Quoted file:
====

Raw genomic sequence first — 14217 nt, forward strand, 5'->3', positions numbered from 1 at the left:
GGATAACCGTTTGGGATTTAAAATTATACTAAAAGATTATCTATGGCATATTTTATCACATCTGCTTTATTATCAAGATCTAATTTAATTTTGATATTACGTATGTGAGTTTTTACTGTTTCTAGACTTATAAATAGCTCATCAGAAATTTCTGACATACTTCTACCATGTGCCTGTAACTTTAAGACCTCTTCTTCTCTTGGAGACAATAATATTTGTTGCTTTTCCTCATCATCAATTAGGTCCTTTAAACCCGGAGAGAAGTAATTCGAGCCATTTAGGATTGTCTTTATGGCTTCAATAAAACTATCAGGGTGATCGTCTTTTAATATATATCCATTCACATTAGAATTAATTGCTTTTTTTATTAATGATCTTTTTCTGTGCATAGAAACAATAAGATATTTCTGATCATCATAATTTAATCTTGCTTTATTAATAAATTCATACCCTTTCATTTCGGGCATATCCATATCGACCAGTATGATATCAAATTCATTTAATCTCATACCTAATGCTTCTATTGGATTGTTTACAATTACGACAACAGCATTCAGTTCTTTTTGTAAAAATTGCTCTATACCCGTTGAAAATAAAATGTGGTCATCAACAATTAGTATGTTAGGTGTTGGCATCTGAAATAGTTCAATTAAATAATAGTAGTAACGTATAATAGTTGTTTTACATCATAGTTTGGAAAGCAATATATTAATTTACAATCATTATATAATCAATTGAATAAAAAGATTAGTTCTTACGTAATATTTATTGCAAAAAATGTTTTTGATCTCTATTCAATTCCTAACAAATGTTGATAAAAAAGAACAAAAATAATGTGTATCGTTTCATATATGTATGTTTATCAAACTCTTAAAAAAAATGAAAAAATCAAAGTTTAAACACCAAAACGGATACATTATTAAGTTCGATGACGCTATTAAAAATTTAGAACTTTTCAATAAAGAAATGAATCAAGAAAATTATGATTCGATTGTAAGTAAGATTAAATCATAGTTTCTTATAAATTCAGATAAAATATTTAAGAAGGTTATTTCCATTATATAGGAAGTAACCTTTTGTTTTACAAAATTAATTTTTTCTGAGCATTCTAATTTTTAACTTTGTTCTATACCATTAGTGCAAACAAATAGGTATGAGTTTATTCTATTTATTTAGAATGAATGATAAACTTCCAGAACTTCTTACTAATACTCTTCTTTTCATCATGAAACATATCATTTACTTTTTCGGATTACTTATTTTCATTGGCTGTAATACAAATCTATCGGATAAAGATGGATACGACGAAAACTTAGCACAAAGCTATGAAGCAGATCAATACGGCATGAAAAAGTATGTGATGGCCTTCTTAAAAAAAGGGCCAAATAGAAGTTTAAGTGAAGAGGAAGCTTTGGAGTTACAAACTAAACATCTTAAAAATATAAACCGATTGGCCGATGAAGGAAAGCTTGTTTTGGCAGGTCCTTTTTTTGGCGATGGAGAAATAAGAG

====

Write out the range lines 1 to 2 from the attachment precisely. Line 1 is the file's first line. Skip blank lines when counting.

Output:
Raw genomic sequence first — 14217 nt, forward strand, 5'->3', positions numbered from 1 at the left:
GGATAACCGTTTGGGATTTAAAATTATACTAAAAGATTATCTATGGCATATTTTATCACATCTGCTTTATTATCAAGATCTAATTTAATTTTGATATTACGTATGTGAGTTTTTACTGTTTCTAGACTTATAAATAGCTCATCAGAAATTTCTGACATACTTCTACCATGTGCCTGTAACTTTAAGACCTCTTCTTCTCTTGGAGACAATAATATTTGTTGCTTTTCCTCATCATCAATTAGGTCCTTTAAACCCGGAGAGAAGTAATTCGAGCCATTTAGGATTGTCTTTATGGCTTCAATAAAACTATCAGGGTGATCGTCTTTTAATATATATCCATTCACATTAGAATTAATTGCTTTTTTTATTAATGATCTTTTTCTGTGCATAGAAACAATAAGATATTTCTGATCATCATAATTTAATCTTGCTTTATTAATAAATTCATACCCTTTCATTTCGGGCATATCCATATCGACCAGTATGATATCAAATTCATTTAATCTCATACCTAATGCTTCTATTGGATTGTTTACAATTACGACAACAGCATTCAGTTCTTTTTGTAAAAATTGCTCTATACCCGTTGAAAATAAAATGTGGTCATCAACAATTAGTATGTTAGGTGTTGGCATCTGAAATAGTTCAATTAAATAATAGTAGTAACGTATAATAGTTGTTTTACATCATAGTTTGGAAAGCAATATATTAATTTACAATCATTATATAATCAATTGAATAAAAAGATTAGTTCTTACGTAATATTTATTGCAAAAAATGTTTTTGATCTCTATTCAATTCCTAACAAATGTTGATAAAAAAGAACAAAAATAATGTGTATCGTTTCATATATGTATGTTTATCAAACTCTTAAAAAAAATGAAAAAATCAAAGTTTAAACACCAAAACGGATACATTATTAAGTTCGATGACGCTATTAAAAATTTAGAACTTTTCAATAAAGAAATGAATCAAGAAAATTATGATTCGATTGTAAGTAAGATTAAATCATAGTTTCTTATAAATTCAGATAAAATATTTAAGAAGGTTATTTCCATTATATAGGAAGTAACCTTTTGTTTTACAAAATTAATTTTTTCTGAGCATTCTAATTTTTAACTTTGTTCTATACCATTAGTGCAAACAAATAGGTATGAGTTTATTCTATTTATTTAGAATGAATGATAAACTTCCAGAACTTCTTACTAATACTCTTCTTTTCATCATGAAACATATCATTTACTTTTTCGGATTACTTATTTTCATTGGCTGTAATACAAATCTATCGGATAAAGATGGATACGACGAAAACTTAGCACAAAGCTATGAAGCAGATCAATACGGCATGAAAAAGTATGTGATGGCCTTCTTAAAAAAAGGGCCAAATAGAAGTTTAAGTGAAGAGGAAGCTTTGGAGTTACAAACTAAACATCTTAAAAATATAAACCGATTGGCCGATGAAGGAAAGCTTGTTTTGGCAGGTCCTTTTTTTGGCGATGGAGAAATAAGAG